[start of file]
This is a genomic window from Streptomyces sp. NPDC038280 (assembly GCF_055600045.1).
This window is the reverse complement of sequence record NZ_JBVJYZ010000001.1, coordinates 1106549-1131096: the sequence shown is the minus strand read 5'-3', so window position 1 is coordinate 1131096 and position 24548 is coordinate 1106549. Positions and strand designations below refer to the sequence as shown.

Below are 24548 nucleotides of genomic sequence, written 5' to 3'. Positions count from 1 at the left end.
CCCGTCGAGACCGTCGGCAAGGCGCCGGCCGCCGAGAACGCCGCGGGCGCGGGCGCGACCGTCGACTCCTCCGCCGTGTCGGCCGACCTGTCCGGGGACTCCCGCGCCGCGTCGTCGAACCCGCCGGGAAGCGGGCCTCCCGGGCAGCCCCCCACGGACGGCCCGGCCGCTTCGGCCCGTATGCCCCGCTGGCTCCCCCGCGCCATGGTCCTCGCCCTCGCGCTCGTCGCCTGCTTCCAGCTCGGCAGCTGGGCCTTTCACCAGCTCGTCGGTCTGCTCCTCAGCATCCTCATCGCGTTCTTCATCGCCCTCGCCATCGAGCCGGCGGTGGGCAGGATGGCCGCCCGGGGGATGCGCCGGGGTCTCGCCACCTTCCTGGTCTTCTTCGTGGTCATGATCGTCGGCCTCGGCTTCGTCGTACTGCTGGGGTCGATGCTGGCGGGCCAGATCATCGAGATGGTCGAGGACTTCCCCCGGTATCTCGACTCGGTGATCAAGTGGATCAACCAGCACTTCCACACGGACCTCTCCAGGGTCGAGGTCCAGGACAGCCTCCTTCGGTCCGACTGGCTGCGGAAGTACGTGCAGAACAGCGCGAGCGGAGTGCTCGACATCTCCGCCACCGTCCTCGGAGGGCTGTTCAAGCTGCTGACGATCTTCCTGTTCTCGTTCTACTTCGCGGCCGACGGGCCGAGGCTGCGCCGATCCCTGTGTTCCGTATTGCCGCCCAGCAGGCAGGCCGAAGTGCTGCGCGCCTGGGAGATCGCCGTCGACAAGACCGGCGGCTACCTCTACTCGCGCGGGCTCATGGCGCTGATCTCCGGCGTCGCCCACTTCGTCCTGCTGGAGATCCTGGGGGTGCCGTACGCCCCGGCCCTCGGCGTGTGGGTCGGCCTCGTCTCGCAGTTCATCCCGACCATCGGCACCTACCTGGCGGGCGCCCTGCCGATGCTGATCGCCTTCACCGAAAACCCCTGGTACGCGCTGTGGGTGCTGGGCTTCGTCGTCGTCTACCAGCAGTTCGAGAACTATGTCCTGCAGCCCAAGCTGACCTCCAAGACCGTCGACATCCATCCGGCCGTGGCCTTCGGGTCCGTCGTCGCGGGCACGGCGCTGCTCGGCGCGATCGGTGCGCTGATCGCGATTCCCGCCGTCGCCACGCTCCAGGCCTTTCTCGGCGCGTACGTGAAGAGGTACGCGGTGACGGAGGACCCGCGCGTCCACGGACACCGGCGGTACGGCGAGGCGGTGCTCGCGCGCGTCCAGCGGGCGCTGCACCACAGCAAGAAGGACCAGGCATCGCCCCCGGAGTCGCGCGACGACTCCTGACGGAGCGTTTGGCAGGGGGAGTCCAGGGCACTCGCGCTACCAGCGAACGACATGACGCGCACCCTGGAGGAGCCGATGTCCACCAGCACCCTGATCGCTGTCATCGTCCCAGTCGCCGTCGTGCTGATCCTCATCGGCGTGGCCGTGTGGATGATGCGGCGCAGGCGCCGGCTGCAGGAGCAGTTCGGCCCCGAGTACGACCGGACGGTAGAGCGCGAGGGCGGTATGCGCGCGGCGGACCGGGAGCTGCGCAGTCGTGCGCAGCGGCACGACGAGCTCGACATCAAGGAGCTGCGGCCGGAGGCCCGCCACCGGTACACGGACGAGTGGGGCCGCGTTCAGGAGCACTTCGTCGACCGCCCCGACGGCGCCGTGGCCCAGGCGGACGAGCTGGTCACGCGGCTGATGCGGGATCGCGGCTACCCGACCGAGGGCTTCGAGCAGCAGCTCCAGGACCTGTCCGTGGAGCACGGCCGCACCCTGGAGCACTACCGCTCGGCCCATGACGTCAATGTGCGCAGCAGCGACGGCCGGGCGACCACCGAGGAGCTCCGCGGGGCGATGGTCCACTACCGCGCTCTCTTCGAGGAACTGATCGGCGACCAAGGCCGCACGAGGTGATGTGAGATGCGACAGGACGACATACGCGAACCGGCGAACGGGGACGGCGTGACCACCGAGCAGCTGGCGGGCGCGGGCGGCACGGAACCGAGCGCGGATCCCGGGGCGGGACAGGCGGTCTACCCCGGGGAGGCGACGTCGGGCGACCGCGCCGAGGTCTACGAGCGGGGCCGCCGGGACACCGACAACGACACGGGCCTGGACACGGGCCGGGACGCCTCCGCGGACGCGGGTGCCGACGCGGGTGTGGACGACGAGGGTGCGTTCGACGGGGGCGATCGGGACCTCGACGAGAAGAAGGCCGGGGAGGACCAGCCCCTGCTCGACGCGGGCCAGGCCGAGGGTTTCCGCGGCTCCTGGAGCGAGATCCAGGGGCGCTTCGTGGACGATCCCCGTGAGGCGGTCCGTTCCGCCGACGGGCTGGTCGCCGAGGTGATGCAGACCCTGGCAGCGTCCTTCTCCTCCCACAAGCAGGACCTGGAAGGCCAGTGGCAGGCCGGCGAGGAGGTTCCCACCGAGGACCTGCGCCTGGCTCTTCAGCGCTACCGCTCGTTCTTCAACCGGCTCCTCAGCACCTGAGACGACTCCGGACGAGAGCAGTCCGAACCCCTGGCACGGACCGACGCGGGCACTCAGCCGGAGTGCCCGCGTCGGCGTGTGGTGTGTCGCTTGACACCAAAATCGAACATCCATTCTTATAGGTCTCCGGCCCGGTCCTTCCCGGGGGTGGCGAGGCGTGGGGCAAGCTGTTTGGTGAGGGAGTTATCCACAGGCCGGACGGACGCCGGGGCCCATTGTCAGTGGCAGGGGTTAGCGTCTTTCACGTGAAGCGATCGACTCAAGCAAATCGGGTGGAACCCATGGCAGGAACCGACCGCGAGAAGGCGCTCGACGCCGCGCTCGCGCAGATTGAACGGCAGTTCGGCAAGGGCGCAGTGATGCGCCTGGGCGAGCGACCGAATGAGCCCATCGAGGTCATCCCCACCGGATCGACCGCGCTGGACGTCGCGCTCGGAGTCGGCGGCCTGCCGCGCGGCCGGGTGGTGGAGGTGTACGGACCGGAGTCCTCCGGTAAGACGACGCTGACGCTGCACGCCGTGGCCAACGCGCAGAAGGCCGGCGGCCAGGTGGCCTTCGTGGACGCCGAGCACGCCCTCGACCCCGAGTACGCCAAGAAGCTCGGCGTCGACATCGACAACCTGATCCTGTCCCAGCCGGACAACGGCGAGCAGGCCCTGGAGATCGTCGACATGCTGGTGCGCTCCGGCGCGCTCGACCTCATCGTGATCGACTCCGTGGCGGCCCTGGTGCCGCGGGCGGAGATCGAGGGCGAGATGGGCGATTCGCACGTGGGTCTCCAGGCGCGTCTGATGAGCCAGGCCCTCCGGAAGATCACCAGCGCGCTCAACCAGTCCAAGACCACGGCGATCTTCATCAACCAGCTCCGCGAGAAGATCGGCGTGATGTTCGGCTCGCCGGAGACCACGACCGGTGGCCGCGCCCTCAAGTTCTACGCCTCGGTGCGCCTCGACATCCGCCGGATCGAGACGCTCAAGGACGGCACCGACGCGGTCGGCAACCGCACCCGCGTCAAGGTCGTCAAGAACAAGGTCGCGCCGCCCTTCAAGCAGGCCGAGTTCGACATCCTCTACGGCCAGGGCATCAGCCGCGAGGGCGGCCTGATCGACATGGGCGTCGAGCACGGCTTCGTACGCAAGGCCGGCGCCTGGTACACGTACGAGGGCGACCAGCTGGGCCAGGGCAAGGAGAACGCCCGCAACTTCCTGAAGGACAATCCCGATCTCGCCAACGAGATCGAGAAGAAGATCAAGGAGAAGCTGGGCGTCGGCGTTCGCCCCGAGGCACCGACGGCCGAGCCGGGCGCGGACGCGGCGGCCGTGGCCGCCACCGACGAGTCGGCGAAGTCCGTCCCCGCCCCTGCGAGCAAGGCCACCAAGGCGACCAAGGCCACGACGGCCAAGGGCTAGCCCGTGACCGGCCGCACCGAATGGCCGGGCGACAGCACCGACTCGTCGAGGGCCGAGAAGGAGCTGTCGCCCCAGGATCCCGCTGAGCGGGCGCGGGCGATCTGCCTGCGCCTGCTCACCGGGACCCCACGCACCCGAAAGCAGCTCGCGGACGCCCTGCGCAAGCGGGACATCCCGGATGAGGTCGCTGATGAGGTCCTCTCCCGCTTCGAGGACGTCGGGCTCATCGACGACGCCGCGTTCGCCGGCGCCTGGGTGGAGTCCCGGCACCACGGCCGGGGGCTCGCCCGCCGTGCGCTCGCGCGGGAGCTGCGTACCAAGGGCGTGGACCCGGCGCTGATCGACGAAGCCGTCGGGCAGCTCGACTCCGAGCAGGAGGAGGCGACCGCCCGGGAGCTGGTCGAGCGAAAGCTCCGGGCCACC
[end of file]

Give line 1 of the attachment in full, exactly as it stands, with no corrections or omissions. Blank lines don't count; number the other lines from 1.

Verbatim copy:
This is a genomic window from Streptomyces sp. NPDC038280 (assembly GCF_055600045.1).